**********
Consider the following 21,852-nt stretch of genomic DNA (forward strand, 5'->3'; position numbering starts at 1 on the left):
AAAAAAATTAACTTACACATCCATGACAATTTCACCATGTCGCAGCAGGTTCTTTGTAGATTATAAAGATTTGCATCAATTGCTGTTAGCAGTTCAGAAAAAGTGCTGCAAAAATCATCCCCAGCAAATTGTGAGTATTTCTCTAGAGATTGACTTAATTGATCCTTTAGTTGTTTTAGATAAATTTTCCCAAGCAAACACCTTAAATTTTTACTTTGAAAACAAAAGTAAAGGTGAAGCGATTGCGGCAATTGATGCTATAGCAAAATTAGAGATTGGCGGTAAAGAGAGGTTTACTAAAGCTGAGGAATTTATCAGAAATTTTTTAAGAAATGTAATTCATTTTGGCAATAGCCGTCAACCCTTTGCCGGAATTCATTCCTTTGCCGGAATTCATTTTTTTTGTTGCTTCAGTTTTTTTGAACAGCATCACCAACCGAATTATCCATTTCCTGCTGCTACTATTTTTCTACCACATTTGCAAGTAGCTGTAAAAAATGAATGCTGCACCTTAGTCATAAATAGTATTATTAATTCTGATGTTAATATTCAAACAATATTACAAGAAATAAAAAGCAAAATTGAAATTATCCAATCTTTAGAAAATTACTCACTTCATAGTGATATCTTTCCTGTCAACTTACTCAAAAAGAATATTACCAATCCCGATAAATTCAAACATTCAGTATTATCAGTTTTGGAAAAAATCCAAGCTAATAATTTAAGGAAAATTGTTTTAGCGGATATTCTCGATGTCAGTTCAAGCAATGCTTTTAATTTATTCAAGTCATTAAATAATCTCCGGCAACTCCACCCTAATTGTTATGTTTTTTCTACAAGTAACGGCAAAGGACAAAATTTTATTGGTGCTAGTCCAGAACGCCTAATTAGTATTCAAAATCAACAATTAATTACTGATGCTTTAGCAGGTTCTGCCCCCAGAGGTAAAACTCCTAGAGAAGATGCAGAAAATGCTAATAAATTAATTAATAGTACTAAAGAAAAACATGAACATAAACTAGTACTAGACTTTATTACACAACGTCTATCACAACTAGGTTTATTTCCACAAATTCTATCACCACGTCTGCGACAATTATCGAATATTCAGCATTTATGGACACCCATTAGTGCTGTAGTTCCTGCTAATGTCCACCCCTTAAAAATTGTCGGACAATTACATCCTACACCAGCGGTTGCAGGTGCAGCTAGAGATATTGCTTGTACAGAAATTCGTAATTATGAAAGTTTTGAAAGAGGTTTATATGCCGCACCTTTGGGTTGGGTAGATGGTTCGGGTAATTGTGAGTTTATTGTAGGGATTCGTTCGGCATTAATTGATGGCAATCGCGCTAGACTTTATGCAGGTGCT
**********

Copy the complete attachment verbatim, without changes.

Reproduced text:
Consider the following 21,852-nt stretch of genomic DNA (forward strand, 5'->3'; position numbering starts at 1 on the left):
AAAAAAATTAACTTACACATCCATGACAATTTCACCATGTCGCAGCAGGTTCTTTGTAGATTATAAAGATTTGCATCAATTGCTGTTAGCAGTTCAGAAAAAGTGCTGCAAAAATCATCCCCAGCAAATTGTGAGTATTTCTCTAGAGATTGACTTAATTGATCCTTTAGTTGTTTTAGATAAATTTTCCCAAGCAAACACCTTAAATTTTTACTTTGAAAACAAAAGTAAAGGTGAAGCGATTGCGGCAATTGATGCTATAGCAAAATTAGAGATTGGCGGTAAAGAGAGGTTTACTAAAGCTGAGGAATTTATCAGAAATTTTTTAAGAAATGTAATTCATTTTGGCAATAGCCGTCAACCCTTTGCCGGAATTCATTCCTTTGCCGGAATTCATTTTTTTTGTTGCTTCAGTTTTTTTGAACAGCATCACCAACCGAATTATCCATTTCCTGCTGCTACTATTTTTCTACCACATTTGCAAGTAGCTGTAAAAAATGAATGCTGCACCTTAGTCATAAATAGTATTATTAATTCTGATGTTAATATTCAAACAATATTACAAGAAATAAAAAGCAAAATTGAAATTATCCAATCTTTAGAAAATTACTCACTTCATAGTGATATCTTTCCTGTCAACTTACTCAAAAAGAATATTACCAATCCCGATAAATTCAAACATTCAGTATTATCAGTTTTGGAAAAAATCCAAGCTAATAATTTAAGGAAAATTGTTTTAGCGGATATTCTCGATGTCAGTTCAAGCAATGCTTTTAATTTATTCAAGTCATTAAATAATCTCCGGCAACTCCACCCTAATTGTTATGTTTTTTCTACAAGTAACGGCAAAGGACAAAATTTTATTGGTGCTAGTCCAGAACGCCTAATTAGTATTCAAAATCAACAATTAATTACTGATGCTTTAGCAGGTTCTGCCCCCAGAGGTAAAACTCCTAGAGAAGATGCAGAAAATGCTAATAAATTAATTAATAGTACTAAAGAAAAACATGAACATAAACTAGTACTAGACTTTATTACACAACGTCTATCACAACTAGGTTTATTTCCACAAATTCTATCACCACGTCTGCGACAATTATCGAATATTCAGCATTTATGGACACCCATTAGTGCTGTAGTTCCTGCTAATGTCCACCCCTTAAAAATTGTCGGACAATTACATCCTACACCAGCGGTTGCAGGTGCAGCTAGAGATATTGCTTGTACAGAAATTCGTAATTATGAAAGTTTTGAAAGAGGTTTATATGCCGCACCTTTGGGTTGGGTAGATGGTTCGGGTAATTGTGAGTTTATTGTAGGGATTCGTTCGGCATTAATTGATGGCAATCGCGCTAGACTTTATGCAGGTGCT